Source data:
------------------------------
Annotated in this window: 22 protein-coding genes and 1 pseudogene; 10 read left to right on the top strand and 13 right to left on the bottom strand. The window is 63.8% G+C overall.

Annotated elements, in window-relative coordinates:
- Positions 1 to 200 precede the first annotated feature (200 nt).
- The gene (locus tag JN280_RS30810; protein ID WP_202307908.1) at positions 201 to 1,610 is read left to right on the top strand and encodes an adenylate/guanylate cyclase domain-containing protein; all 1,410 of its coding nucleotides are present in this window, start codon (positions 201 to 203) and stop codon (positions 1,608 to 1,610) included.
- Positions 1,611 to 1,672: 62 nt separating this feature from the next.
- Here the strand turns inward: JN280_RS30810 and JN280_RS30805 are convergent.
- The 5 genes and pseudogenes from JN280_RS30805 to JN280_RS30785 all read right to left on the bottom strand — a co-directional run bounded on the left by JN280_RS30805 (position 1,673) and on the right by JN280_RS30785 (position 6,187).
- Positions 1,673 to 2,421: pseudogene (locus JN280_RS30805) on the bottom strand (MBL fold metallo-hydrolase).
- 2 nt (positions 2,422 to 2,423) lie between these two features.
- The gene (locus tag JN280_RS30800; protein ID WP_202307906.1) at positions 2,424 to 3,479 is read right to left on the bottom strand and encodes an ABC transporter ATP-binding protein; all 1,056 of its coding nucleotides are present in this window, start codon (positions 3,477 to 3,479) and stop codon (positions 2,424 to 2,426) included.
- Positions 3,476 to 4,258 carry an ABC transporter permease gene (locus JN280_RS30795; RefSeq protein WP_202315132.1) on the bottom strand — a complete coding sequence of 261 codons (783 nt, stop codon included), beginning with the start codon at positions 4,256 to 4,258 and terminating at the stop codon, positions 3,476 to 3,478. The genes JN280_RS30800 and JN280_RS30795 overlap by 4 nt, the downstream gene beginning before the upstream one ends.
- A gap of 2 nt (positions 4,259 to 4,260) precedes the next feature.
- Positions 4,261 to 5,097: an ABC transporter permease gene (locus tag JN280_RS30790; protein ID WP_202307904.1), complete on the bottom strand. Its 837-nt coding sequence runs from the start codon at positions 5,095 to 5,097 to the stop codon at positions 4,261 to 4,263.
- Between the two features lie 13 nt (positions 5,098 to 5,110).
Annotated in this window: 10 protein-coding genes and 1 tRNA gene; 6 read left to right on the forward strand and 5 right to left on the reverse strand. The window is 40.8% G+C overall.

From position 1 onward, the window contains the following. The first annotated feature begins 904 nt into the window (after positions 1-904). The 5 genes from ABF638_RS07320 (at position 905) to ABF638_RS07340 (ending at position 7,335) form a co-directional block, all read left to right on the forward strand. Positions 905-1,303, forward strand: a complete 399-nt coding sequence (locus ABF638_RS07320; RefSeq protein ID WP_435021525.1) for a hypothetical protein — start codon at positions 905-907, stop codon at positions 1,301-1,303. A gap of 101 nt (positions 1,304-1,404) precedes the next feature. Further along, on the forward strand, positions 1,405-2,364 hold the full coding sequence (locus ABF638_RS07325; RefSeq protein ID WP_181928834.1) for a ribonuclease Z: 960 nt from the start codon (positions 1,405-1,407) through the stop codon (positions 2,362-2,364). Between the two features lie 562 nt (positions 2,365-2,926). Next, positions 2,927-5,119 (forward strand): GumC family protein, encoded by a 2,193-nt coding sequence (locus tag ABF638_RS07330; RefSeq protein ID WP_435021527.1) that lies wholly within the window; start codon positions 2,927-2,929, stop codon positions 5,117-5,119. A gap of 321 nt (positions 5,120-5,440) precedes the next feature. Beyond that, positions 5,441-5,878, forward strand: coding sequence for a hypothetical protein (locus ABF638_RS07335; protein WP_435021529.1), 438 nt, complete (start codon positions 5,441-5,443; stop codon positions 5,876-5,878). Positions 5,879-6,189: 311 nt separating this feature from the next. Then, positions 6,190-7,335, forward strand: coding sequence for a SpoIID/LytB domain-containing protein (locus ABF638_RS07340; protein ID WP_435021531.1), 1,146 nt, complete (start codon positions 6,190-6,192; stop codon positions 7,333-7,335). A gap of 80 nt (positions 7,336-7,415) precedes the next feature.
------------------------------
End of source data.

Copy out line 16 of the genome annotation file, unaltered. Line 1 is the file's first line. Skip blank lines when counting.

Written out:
From position 1 onward, the window contains the following. The first annotated feature begins 904 nt into the window (after positions 1-904). The 5 genes from ABF638_RS07320 (at position 905) to ABF638_RS07340 (ending at position 7,335) form a co-directional block, all read left to right on the forward strand. Positions 905-1,303, forward strand: a complete 399-nt coding sequence (locus ABF638_RS07320; RefSeq protein ID WP_435021525.1) for a hypothetical protein — start codon at positions 905-907, stop codon at positions 1,301-1,303. A gap of 101 nt (positions 1,304-1,404) precedes the next feature. Further along, on the forward strand, positions 1,405-2,364 hold the full coding sequence (locus ABF638_RS07325; RefSeq protein ID WP_181928834.1) for a ribonuclease Z: 960 nt from the start codon (positions 1,405-1,407) through the stop codon (positions 2,362-2,364). Between the two features lie 562 nt (positions 2,365-2,926). Next, positions 2,927-5,119 (forward strand): GumC family protein, encoded by a 2,193-nt coding sequence (locus tag ABF638_RS07330; RefSeq protein ID WP_435021527.1) that lies wholly within the window; start codon positions 2,927-2,929, stop codon positions 5,117-5,119. A gap of 321 nt (positions 5,120-5,440) precedes the next feature. Beyond that, positions 5,441-5,878, forward strand: coding sequence for a hypothetical protein (locus ABF638_RS07335; protein WP_435021529.1), 438 nt, complete (start codon positions 5,441-5,443; stop codon positions 5,876-5,878). Positions 5,879-6,189: 311 nt separating this feature from the next. Then, positions 6,190-7,335, forward strand: coding sequence for a SpoIID/LytB domain-containing protein (locus ABF638_RS07340; protein ID WP_435021531.1), 1,146 nt, complete (start codon positions 6,190-6,192; stop codon positions 7,333-7,335). A gap of 80 nt (positions 7,336-7,415) precedes the next feature.